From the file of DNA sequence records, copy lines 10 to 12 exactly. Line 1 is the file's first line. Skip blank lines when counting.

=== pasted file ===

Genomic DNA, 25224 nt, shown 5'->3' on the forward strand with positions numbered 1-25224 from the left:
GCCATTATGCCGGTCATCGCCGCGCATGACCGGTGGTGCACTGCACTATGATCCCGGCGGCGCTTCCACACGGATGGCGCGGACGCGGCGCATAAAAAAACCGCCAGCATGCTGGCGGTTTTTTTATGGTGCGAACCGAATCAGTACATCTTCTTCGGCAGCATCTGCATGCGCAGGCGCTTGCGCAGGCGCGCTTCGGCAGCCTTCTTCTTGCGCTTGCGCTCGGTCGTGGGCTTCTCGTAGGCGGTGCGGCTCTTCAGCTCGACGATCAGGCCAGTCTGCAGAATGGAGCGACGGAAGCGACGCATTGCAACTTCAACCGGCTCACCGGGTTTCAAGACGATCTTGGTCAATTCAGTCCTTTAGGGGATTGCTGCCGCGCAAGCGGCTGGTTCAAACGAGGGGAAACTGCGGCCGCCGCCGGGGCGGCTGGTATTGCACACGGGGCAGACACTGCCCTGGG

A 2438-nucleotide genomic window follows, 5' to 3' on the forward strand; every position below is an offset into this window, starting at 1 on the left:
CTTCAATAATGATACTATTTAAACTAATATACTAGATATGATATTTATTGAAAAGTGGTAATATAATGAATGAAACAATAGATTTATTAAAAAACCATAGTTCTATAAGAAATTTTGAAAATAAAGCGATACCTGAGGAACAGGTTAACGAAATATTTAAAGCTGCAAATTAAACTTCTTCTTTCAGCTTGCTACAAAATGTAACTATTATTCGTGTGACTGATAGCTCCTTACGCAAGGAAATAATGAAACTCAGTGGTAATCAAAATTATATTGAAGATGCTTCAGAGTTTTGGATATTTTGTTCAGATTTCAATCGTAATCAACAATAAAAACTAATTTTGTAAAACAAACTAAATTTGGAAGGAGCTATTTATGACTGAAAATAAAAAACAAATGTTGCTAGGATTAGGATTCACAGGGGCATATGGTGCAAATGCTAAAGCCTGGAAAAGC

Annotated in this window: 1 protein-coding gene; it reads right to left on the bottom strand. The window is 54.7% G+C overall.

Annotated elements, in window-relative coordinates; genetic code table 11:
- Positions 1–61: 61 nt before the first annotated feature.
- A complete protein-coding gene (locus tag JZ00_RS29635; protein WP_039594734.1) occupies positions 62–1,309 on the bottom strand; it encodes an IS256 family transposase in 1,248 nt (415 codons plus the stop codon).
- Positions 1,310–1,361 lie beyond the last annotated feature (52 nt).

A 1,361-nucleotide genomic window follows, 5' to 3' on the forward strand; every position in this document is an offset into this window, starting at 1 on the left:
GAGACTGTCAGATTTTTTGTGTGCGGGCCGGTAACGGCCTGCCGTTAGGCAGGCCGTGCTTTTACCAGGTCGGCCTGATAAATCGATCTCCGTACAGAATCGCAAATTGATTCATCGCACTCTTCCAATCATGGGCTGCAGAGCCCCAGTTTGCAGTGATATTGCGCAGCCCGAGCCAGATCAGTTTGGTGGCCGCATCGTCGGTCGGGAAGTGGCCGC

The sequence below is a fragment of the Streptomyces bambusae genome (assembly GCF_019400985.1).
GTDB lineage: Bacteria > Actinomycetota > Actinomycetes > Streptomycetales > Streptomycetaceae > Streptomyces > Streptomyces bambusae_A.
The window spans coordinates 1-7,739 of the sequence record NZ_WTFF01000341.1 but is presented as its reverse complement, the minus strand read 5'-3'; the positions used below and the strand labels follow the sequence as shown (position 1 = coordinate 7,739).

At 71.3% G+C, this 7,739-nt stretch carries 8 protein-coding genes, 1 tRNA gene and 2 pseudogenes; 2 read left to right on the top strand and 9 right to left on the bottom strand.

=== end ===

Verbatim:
A 1,361-nucleotide genomic window follows, 5' to 3' on the forward strand; every position in this document is an offset into this window, starting at 1 on the left:
GAGACTGTCAGATTTTTTGTGTGCGGGCCGGTAACGGCCTGCCGTTAGGCAGGCCGTGCTTTTACCAGGTCGGCCTGATAAATCGATCTCCGTACAGAATCGCAAATTGATTCATCGCACTCTTCCAATCATGGGCTGCAGAGCCCCAGTTTGCAGTGATATTGCGCAGCCCGAGCCAGATCAGTTTGGTGGCCGCATCGTCGGTCGGGAAGTGGCCGC

The sequence below is a fragment of the Streptomyces bambusae genome (assembly GCF_019400985.1).